Notes on American Literature
Notes on American Literature
Important figures: ·Sir Walter Raleigh ? traveler, Elizabeth’s I lover, poet, soldier, died in Tower of London. A famous English writer, poet, courtier and explorer. He was responsible for establishing the second English colony in the New World (after Newfoundland was established by Sir Humphrey Gilbert nearly one year previously, August 5 1583) on June 4, 1584, at Roanoke Island in present-day North Carolina. When the third attempt at settlement failed, the ultimate fate of the colonists was never authoritatively ascertained. ·John Winthrop ?
governor of Massachusetts. led a group of English Puritans to the New World, joined the Massachusetts Bay Colony in 1629 and was elected their first governor on April 8, 1630. Between 1639 and 1648 he was voted out of governorship and re-elected a total of 12 times. Although Winthrop was a respected political figure, he was criticized for his obstinacy (stubborn) regarding the formation of a general assembly in 1634. Calvin’s influence: ·theory of predestination, limited redemption ·self trials to find destiny ·the only hope was faith in God.
·God’s goodwill ? irresistible grace ·faith makes everyone good but good deeds without faith don’t work ·one should follow their destiny, ex. become a farmer, following destiny will make you successful, (wealthy) but you shouldn’t don’t spend money, invest it! ·the holy act of making money for God Puritans were waiting for signs, they read ? books to read’ (the Bible), interpreted it, interpreted history in their own, Puritan way. Anything could be a sign (weather conditions, Indian attacks, diseases, famine, etc. ). Puritan faith:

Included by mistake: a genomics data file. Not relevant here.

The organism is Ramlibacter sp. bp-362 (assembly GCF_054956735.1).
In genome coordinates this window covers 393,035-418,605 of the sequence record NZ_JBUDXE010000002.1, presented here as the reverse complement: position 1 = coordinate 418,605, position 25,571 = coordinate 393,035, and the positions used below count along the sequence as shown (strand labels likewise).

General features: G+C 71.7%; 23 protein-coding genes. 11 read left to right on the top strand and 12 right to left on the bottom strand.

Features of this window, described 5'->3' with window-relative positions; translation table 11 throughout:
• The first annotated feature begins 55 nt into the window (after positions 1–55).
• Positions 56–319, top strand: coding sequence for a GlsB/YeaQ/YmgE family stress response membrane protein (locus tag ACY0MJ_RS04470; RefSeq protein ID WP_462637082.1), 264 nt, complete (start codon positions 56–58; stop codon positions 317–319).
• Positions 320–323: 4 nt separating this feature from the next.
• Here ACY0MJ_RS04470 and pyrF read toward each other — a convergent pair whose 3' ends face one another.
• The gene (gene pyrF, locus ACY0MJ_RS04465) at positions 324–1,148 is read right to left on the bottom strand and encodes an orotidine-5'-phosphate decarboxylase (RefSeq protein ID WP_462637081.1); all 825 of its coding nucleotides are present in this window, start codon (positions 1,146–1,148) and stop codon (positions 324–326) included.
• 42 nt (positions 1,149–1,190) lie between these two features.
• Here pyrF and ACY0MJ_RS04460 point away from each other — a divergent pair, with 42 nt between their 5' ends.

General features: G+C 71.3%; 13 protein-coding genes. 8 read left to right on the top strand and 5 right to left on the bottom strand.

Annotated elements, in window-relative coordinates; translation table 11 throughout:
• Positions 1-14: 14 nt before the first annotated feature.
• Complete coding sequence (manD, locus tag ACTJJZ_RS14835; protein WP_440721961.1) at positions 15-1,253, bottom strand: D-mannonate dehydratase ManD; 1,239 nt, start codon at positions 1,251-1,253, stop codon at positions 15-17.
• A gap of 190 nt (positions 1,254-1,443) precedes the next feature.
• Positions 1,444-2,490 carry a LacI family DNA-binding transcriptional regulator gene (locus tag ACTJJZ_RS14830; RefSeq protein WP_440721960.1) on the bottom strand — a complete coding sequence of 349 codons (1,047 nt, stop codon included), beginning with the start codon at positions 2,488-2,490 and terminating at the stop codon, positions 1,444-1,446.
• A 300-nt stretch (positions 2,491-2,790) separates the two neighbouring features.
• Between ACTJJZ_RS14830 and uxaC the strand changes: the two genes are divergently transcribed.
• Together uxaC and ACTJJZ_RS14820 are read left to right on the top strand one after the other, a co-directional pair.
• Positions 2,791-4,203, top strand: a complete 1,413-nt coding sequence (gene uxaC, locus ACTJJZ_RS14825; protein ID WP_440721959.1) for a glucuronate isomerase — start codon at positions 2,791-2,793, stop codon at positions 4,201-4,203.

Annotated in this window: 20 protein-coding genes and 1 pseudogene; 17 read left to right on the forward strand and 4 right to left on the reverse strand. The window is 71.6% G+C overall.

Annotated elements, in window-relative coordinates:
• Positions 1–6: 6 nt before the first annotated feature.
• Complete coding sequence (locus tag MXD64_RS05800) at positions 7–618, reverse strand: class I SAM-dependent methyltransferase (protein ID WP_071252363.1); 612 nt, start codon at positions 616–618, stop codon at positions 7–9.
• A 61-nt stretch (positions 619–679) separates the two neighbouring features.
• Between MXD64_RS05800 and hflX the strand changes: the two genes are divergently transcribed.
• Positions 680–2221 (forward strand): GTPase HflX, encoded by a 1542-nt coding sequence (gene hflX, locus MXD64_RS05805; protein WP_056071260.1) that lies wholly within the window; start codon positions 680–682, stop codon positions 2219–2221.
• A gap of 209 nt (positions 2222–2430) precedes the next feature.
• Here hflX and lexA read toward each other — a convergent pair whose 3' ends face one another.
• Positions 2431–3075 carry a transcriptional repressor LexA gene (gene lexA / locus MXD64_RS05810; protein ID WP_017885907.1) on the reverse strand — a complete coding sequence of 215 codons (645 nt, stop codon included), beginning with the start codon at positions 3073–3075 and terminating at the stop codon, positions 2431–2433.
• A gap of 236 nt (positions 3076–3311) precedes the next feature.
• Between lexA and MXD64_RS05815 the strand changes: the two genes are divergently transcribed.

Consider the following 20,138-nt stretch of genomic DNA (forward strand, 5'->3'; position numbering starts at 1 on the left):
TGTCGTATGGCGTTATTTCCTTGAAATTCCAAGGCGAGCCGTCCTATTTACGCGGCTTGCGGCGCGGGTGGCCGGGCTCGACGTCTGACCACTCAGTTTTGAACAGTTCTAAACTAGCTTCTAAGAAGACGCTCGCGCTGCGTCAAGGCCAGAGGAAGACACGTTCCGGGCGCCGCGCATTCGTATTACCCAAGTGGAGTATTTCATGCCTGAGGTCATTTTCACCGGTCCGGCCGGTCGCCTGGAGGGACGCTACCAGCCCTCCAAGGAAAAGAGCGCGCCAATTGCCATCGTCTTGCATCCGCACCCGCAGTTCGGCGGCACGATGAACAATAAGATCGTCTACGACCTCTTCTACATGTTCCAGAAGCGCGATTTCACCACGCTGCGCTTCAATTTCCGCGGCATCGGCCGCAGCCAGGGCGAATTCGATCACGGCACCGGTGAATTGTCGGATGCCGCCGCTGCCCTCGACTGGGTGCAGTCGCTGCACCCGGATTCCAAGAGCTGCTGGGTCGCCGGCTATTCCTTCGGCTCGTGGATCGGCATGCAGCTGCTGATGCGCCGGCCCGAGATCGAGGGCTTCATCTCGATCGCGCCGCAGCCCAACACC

·grim, no paintings, no music ·sermons were extremely important as they interpreted the Bible Michael Wigglesworth: (1631-1705) ·wrote The Day of Doom (1662) – his poem represents puritan thought of the time. Many of the puritans memorized it and used it to get people back into the church. They used it to teach children and lingering adults. This was the first “best seller”, even though this term wasn’t used yet. It describes the Day of Judgment and the sentencing to punishment in hell of sinners and of infants who died before baptism.
Samuel Danforth: (1626-1674) ·In 1670, he was invited to give the annual election sermon to the General Assembly, which was afterwards printed as A Brief Recognition of New-England’s Errand into the Wilderness (about turning nature into civilization) and is regarded as one of the finest examples of the “jeremiad” form ·jeremiad sermons – explained things form the Bible, created context, it said that future is glorious because we can be better, improve ourselves History interpretations: Cotton Mather: (1663-1728).